It’s official. Messi is gone. Now is our chance to be like Messi and move on.

For a club that has been a complete and utter shitshow for too long, there was no other way for its greatest player to leave — reluctantly at a teary solo presser.

For a club that has been a complete and utter shitshow for too long, that it loses its greatest player to its bitterest European rival is also typical.

Barça can’t do anything right.

Xavi was the perfect departure, posting for pictures in front of the spoils of a Treble, confetti raining down. That Messi’s departure was more like Abidal’s than Xavi’s should coat everyone involved in the process in shame.

Messi didn’t want to leave, and thought he was staying. He went to the contract signing Thursday, only to find out that everything was off, that the club couldn’t afford to keep him. Essentially, Messi is surplus to fiscal requirements. Let that sink in. Bartomeu made a mess. Tebas offered a lifeline that wasn’t the best deal, but it would have made keeping Messi and treading water possible until the full return of fans, more restructuring, jettisoning big salaries and Messi would have been able to retire from the club he grew up at in a proper way: a packed Camp Nou bursting at the seams with adulatory roars.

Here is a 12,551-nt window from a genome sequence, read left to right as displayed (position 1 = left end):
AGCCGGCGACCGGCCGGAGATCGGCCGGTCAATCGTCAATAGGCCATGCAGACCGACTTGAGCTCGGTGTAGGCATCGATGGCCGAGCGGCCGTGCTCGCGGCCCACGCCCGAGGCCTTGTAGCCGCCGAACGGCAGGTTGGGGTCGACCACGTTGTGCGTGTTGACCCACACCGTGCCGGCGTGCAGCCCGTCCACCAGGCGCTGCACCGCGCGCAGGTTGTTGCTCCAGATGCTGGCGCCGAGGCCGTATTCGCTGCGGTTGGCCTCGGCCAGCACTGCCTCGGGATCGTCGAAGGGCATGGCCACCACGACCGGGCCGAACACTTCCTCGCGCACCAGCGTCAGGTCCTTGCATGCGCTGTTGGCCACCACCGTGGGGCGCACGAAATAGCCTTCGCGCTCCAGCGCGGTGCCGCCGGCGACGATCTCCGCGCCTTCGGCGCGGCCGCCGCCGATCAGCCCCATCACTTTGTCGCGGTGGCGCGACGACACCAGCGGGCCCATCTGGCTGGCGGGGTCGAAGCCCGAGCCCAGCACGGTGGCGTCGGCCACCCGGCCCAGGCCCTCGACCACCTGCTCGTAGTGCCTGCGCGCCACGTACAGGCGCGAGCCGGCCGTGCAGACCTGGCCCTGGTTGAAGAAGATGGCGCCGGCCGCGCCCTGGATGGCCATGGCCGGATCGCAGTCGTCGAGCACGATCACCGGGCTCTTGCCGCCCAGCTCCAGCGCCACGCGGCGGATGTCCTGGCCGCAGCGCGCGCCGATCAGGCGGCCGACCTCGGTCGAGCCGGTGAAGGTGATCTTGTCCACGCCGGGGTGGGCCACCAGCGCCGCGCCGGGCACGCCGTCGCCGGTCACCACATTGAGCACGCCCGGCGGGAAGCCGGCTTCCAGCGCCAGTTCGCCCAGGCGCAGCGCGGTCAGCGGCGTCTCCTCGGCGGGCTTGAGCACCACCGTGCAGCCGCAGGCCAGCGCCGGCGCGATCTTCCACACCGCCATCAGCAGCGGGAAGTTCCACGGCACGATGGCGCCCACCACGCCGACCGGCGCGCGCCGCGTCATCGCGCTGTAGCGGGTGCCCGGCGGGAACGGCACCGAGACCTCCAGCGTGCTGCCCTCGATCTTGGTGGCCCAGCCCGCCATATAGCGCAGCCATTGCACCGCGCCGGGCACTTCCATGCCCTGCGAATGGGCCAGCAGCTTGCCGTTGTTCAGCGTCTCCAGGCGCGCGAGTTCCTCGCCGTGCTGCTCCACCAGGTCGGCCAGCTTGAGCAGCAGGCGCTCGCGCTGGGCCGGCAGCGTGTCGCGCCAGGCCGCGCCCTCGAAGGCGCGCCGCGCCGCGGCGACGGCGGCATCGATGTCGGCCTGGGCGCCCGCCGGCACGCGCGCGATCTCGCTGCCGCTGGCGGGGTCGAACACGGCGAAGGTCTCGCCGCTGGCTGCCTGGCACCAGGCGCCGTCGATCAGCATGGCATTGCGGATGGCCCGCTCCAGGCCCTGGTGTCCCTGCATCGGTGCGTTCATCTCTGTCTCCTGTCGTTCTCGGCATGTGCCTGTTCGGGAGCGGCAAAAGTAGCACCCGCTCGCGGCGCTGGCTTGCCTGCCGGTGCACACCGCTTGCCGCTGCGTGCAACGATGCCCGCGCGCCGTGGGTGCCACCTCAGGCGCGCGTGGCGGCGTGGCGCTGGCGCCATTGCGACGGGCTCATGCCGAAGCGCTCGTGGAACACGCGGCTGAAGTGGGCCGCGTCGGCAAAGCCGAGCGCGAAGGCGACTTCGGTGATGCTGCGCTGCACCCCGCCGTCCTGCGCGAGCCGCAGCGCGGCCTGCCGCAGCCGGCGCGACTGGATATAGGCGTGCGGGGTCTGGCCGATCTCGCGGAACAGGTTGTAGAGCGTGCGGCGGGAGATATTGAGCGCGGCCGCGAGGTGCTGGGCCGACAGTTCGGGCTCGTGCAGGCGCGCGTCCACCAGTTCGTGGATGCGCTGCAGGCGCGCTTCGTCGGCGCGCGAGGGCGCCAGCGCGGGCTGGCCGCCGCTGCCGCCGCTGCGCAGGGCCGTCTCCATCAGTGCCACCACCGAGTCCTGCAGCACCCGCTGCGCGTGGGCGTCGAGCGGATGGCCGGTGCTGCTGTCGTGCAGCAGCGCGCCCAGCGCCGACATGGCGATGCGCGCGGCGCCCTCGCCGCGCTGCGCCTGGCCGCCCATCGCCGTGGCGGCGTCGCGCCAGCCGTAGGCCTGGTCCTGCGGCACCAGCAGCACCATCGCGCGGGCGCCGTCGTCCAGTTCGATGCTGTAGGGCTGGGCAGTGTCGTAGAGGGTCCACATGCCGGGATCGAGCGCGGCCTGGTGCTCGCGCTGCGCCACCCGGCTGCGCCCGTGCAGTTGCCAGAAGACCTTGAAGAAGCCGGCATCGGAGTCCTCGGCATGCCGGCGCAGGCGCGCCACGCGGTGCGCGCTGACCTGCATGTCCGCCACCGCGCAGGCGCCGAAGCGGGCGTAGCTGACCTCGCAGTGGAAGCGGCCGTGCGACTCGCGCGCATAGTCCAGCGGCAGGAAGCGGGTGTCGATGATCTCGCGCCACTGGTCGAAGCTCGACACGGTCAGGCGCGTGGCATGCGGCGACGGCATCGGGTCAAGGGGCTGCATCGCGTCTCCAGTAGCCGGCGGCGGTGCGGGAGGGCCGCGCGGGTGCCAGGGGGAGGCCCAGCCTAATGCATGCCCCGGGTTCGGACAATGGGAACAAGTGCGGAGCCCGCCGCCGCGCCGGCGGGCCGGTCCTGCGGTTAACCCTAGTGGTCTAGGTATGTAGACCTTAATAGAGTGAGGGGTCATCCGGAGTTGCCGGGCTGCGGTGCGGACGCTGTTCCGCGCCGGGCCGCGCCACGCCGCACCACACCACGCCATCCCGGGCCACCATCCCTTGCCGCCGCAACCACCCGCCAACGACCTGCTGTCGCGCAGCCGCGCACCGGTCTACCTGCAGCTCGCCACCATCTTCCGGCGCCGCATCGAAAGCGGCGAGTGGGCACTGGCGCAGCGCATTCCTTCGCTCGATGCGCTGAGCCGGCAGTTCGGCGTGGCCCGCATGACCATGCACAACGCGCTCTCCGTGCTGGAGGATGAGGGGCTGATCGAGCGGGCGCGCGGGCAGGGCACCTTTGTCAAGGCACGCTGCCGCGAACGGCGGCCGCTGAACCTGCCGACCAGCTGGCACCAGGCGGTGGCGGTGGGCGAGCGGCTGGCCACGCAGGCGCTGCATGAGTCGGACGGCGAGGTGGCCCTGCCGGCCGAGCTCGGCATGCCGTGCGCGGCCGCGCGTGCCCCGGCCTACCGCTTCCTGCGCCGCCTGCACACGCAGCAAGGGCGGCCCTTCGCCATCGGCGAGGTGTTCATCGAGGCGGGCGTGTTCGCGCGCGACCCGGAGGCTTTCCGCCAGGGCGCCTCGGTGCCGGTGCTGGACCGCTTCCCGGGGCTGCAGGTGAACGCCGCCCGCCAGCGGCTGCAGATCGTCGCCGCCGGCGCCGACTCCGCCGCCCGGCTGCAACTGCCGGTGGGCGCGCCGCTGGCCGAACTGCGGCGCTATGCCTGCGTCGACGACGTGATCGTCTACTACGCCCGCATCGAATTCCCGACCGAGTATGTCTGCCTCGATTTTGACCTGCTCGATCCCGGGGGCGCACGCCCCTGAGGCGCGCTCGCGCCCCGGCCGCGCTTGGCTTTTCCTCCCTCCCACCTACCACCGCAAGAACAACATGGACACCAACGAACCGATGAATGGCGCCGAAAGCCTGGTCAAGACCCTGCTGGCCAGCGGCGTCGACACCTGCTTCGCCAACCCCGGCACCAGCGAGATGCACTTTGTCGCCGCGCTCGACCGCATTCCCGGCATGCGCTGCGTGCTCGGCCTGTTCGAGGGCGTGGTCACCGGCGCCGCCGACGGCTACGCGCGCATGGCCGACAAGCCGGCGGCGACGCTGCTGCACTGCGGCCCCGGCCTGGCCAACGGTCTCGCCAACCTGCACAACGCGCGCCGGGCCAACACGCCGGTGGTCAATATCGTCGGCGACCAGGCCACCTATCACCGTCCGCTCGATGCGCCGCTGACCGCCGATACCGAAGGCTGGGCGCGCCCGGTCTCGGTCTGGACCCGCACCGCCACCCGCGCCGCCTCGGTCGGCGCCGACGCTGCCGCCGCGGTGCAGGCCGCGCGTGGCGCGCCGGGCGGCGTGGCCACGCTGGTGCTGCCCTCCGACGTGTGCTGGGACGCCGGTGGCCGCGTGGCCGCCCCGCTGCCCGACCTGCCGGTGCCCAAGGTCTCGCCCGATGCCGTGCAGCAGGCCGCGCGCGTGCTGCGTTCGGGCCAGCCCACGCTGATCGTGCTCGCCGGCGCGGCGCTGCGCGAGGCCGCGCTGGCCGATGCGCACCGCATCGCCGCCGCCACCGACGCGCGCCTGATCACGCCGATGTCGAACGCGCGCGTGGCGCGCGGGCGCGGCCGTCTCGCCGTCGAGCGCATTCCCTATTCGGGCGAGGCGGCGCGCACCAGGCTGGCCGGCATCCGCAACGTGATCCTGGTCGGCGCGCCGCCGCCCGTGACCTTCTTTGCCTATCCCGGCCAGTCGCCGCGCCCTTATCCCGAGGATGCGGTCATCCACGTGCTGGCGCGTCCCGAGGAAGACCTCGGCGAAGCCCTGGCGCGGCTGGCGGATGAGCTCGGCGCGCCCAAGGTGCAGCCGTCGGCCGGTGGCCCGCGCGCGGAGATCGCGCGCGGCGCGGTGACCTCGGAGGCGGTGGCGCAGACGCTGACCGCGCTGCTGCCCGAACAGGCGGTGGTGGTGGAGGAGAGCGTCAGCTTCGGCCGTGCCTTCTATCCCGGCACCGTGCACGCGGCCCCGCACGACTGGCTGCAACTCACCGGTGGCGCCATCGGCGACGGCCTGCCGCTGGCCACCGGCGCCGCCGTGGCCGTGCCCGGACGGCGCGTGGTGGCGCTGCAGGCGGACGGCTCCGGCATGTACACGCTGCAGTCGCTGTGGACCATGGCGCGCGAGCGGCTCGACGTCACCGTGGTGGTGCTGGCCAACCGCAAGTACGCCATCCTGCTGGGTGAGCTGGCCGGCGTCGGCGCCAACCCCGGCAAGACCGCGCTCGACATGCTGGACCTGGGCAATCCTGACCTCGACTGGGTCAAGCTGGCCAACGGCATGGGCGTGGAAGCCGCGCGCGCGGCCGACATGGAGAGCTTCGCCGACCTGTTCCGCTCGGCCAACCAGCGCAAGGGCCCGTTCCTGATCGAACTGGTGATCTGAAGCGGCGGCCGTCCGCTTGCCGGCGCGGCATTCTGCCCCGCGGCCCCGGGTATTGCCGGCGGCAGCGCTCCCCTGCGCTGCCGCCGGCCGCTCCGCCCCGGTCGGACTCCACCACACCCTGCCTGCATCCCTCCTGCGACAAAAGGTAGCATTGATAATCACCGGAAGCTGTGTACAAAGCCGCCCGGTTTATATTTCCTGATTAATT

Laporta said no. As a consequence he’s walking, sadly, toward a payday and possible European glory with Paris St. Germain.

There is anger. Lots of anger. The club is acting like it was a normal departure, posting up pictures, the video of the presser, fronting like this entire process isn’t covered in greed, avarice, shame and ugliness.